A study in France found that even without weight gain, increased alcohol consumption was linked with increased waist girth. This is a concern since a large body of research suggests that extra weight distributed around the waist may pose special health risk.

    In weighing the pros and cons of alcohol, research on the impact of alcohol on eating is strong enough to become part of the equation. The American Institute for Cancer Research recommends that if alcohol is consumed, it should be limited to no more than one standard drink per day for women and no more than two standard drinks per day for men because excess alcohol has been linked with increased risk of some cancers.

    Karen Collins is a registered dietitian with the American Institute for Cancer Research in Washington, D.C.

  • Warm Socks May Help You Sleep
    Warm Socks May Help You Sleep

    (MSNBC, September 1 1999) � Wearing socks to bed may not excite your partner, but it just might help you fall asleep. A researcher says people with chronically cold feet and hands might drift off faster if they warm their feet with socks or a hot water bottle, and maybe even wear mittens.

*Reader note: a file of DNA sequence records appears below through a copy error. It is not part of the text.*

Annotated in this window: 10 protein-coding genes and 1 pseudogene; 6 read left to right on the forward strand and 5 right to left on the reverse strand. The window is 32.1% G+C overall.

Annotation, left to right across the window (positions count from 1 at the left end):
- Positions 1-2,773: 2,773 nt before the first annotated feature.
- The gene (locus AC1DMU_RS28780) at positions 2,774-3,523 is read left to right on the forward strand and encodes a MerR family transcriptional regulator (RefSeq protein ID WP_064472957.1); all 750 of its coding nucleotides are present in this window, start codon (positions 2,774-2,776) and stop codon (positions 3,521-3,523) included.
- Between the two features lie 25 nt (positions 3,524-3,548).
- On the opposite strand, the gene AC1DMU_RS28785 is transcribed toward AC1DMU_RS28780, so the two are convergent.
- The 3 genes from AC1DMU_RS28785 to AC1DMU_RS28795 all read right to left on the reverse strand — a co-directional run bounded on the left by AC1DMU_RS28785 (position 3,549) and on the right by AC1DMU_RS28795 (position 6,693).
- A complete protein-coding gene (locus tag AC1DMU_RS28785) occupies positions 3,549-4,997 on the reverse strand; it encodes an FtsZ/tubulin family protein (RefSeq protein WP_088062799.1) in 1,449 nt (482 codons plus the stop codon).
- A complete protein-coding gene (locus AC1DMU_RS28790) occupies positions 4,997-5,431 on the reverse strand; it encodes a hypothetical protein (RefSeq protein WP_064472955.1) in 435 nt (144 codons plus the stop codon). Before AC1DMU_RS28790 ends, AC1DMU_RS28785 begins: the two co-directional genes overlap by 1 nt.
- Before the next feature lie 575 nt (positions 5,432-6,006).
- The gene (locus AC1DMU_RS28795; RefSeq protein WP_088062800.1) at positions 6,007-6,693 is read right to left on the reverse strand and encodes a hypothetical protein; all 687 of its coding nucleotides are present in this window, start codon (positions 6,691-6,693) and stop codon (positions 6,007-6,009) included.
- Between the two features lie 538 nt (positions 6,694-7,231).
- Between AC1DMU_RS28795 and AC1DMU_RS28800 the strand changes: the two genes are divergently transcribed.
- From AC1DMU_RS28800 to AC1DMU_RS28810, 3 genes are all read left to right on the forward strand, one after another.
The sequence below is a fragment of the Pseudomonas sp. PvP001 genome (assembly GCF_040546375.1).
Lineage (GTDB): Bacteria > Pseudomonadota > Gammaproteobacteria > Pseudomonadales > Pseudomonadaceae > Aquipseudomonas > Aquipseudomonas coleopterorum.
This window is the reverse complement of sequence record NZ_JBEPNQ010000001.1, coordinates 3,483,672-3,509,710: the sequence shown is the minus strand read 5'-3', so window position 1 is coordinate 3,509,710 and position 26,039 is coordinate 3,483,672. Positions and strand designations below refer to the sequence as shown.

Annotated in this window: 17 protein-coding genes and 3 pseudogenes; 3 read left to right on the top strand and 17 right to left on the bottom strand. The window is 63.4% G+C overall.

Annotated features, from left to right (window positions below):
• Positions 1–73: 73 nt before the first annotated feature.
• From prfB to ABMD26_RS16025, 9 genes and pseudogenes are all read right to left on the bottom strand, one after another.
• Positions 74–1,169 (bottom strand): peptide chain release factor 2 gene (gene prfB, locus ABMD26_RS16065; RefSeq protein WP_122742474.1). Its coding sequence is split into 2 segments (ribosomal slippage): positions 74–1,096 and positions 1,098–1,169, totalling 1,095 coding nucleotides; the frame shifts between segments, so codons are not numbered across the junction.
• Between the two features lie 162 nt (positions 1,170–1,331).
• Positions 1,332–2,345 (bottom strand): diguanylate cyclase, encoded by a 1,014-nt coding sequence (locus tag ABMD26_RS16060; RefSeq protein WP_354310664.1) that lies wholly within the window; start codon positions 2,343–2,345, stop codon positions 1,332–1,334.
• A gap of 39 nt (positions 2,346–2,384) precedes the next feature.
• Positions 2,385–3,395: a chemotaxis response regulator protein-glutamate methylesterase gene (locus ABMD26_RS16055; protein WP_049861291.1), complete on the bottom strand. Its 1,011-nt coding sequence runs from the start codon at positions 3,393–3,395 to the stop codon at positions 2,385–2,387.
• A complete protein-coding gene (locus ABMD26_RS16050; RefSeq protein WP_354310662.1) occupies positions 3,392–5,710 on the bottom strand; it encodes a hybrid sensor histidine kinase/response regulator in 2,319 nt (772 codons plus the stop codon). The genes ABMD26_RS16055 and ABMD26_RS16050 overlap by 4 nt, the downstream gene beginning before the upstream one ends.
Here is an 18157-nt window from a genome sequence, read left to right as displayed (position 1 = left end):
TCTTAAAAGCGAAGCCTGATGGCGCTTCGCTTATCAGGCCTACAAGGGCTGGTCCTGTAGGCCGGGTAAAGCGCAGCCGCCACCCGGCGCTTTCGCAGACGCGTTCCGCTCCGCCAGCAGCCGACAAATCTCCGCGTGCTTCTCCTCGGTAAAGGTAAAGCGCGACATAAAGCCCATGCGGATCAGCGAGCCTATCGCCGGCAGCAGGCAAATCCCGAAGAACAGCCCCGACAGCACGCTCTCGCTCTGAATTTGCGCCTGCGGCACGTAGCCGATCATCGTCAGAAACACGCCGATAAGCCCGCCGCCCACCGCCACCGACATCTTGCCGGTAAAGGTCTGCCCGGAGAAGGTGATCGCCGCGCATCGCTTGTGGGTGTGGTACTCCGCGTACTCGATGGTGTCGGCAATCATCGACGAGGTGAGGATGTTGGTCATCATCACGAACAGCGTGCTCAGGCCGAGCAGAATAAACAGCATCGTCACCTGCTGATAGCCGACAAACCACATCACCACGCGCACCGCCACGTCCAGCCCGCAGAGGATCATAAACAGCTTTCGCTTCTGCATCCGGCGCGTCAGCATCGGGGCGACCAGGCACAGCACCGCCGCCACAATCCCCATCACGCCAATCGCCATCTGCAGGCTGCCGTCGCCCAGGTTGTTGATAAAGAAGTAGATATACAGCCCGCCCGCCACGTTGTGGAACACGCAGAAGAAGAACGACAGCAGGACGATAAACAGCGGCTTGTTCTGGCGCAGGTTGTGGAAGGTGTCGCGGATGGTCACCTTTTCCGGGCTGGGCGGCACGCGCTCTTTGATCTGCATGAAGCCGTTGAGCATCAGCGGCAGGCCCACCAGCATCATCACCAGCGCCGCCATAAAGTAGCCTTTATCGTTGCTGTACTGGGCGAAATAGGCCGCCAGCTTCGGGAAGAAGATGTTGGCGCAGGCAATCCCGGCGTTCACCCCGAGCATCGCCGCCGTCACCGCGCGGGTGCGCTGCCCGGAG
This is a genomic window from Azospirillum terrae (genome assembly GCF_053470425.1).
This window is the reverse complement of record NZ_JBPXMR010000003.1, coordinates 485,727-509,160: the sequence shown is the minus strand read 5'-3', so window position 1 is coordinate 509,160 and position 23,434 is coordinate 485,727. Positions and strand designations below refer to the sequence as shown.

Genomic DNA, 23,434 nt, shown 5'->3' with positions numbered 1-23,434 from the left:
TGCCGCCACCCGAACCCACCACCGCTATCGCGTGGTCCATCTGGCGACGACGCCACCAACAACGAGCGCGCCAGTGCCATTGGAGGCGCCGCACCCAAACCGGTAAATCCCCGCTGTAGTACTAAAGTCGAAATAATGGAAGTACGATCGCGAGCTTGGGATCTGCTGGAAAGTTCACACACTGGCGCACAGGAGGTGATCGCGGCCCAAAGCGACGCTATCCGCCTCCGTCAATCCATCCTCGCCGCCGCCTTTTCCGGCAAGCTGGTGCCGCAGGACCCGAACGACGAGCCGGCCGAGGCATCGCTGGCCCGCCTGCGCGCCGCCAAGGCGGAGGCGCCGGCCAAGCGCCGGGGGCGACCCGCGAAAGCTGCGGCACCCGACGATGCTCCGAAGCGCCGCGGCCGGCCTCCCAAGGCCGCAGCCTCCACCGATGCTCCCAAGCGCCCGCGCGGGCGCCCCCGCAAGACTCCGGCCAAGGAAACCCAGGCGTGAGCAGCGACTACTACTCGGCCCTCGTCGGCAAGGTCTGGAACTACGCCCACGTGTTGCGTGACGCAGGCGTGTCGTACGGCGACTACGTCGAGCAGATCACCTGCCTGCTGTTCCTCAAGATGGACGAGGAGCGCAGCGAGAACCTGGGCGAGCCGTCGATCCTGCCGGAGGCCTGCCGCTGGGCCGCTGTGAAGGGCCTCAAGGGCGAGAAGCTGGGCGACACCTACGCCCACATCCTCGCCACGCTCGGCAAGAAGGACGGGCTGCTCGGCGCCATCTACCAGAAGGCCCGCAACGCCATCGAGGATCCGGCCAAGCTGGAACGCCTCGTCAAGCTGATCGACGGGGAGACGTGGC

Scientists at Switzerland�s Chronobiology and Sleep Laboratory, at the Psychiatric University Clinic, said Wednesday that warm feet and hands induce sleep quickly. The heat from mittens and socks dilates blood vessels that help to redistribute body heat. This together with the release of hormones like melatonin, which helps control the sleeping cycle, is part of the sleep routine.

    Most people go through the process naturally and wouldn�t need socks or a water bottle to help them sleep. �The key step to opening the gates of sleep is that your feet and hands get hot and you lose heat to the outside. That has to happen before you go to sleep,� said Anna Wirz-Justice, who led the Swiss research.

    �People who go to bed with cold feet will have a much more difficult time than those who help themselves with hot water bottles and bed socks, but they have to have a cool bedroom or they won�t be able to lose the heat to the outside. That�s the key mixture.� The release of heat is one of many steps in the body that lead to sleep. The body clock must be at the right time and melatonin must be rising.

    Wirz-Justice and colleagues didn�t directly test whether socks or water bottles promote sleep. But they did analyze data from 18 healthy young men who participated in sleep studies. The results suggest that blood vessel dilation in the hands and feet in late evening, and resulting heat loss, are key to falling asleep.